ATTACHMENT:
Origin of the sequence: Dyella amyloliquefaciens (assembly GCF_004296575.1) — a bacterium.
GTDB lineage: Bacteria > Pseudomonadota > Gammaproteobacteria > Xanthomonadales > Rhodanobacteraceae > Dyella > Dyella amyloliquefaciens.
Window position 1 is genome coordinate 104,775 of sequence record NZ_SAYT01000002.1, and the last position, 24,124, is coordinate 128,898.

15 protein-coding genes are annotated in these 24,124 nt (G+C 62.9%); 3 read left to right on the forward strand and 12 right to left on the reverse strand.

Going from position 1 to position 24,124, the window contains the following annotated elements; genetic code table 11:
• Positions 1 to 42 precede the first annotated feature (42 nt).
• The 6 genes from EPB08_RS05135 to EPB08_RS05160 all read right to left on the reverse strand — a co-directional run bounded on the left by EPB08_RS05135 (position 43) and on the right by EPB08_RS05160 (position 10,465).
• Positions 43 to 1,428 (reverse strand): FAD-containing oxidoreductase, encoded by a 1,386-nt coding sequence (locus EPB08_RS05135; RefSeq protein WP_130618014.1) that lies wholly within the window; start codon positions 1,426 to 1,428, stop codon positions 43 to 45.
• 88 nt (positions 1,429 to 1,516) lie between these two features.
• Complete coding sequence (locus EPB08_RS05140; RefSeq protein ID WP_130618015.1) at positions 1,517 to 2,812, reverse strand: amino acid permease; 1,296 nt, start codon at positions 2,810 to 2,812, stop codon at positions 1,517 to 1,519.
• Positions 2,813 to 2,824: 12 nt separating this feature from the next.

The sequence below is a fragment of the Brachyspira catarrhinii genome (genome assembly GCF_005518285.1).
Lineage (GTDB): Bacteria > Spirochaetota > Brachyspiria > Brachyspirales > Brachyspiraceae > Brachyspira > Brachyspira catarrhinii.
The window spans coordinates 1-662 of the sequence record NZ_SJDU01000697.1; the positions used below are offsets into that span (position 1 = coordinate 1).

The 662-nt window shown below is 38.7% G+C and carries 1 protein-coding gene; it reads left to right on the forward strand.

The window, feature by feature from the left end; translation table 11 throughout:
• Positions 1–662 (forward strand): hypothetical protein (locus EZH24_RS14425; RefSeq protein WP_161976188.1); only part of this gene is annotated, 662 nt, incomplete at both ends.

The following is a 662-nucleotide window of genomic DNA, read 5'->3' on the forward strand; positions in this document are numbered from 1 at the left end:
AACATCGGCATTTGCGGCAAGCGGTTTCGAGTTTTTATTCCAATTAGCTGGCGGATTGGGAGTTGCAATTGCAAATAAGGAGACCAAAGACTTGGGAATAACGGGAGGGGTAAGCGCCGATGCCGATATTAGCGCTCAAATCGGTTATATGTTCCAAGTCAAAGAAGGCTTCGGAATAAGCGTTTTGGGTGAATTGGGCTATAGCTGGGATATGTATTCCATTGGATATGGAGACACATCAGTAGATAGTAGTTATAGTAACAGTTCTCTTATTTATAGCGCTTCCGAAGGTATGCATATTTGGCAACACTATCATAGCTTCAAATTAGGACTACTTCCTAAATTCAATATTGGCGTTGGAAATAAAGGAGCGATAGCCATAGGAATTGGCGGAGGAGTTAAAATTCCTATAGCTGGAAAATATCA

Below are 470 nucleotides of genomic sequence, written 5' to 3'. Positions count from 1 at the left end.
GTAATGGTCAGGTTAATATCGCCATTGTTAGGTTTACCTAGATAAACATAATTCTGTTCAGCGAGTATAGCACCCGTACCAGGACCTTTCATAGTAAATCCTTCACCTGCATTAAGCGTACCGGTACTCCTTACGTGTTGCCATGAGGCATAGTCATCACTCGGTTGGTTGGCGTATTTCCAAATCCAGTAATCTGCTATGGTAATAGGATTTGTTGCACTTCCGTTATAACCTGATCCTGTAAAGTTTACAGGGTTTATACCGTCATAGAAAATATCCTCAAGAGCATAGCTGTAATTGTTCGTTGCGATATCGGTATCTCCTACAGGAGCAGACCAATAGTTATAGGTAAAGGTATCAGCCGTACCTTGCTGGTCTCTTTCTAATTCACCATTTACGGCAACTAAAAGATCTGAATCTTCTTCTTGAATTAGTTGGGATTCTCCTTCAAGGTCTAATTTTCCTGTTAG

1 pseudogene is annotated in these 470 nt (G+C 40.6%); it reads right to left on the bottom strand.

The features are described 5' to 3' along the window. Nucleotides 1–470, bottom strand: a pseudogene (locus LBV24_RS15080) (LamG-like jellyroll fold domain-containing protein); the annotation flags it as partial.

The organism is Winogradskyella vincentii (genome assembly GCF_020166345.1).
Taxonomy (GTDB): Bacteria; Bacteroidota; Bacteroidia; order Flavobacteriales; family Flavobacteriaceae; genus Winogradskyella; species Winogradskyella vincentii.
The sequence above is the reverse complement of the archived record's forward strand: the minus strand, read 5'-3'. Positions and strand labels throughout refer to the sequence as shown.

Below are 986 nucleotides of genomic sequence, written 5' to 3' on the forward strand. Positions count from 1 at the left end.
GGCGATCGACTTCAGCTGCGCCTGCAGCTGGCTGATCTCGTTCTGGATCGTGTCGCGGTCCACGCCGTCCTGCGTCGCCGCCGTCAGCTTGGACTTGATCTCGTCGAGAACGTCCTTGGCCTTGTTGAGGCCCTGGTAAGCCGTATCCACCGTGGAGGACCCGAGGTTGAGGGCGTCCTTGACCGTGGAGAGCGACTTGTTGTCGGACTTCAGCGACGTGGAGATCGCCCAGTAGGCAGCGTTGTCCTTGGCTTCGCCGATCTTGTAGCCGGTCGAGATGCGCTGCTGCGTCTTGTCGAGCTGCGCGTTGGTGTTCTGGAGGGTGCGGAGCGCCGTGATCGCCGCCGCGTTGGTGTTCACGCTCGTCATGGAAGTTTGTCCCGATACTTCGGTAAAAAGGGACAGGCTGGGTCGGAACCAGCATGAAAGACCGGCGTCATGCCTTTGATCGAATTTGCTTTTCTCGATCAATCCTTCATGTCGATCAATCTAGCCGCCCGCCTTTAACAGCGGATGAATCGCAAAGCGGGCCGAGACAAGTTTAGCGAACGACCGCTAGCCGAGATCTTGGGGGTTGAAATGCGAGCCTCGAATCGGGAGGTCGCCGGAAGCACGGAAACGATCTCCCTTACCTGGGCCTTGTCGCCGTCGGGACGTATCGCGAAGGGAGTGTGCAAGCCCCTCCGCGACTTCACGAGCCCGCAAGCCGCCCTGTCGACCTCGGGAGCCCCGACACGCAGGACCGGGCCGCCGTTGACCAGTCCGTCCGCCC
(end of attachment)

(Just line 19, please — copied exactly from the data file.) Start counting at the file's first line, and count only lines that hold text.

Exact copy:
AACATCGGCATTTGCGGCAAGCGGTTTCGAGTTTTTATTCCAATTAGCTGGCGGATTGGGAGTTGCAATTGCAAATAAGGAGACCAAAGACTTGGGAATAACGGGAGGGGTAAGCGCCGATGCCGATATTAGCGCTCAAATCGGTTATATGTTCCAAGTCAAAGAAGGCTTCGGAATAAGCGTTTTGGGTGAATTGGGCTATAGCTGGGATATGTATTCCATTGGATATGGAGACACATCAGTAGATAGTAGTTATAGTAACAGTTCTCTTATTTATAGCGCTTCCGAAGGTATGCATATTTGGCAACACTATCATAGCTTCAAATTAGGACTACTTCCTAAATTCAATATTGGCGTTGGAAATAAAGGAGCGATAGCCATAGGAATTGGCGGAGGAGTTAAAATTCCTATAGCTGGAAAATATCA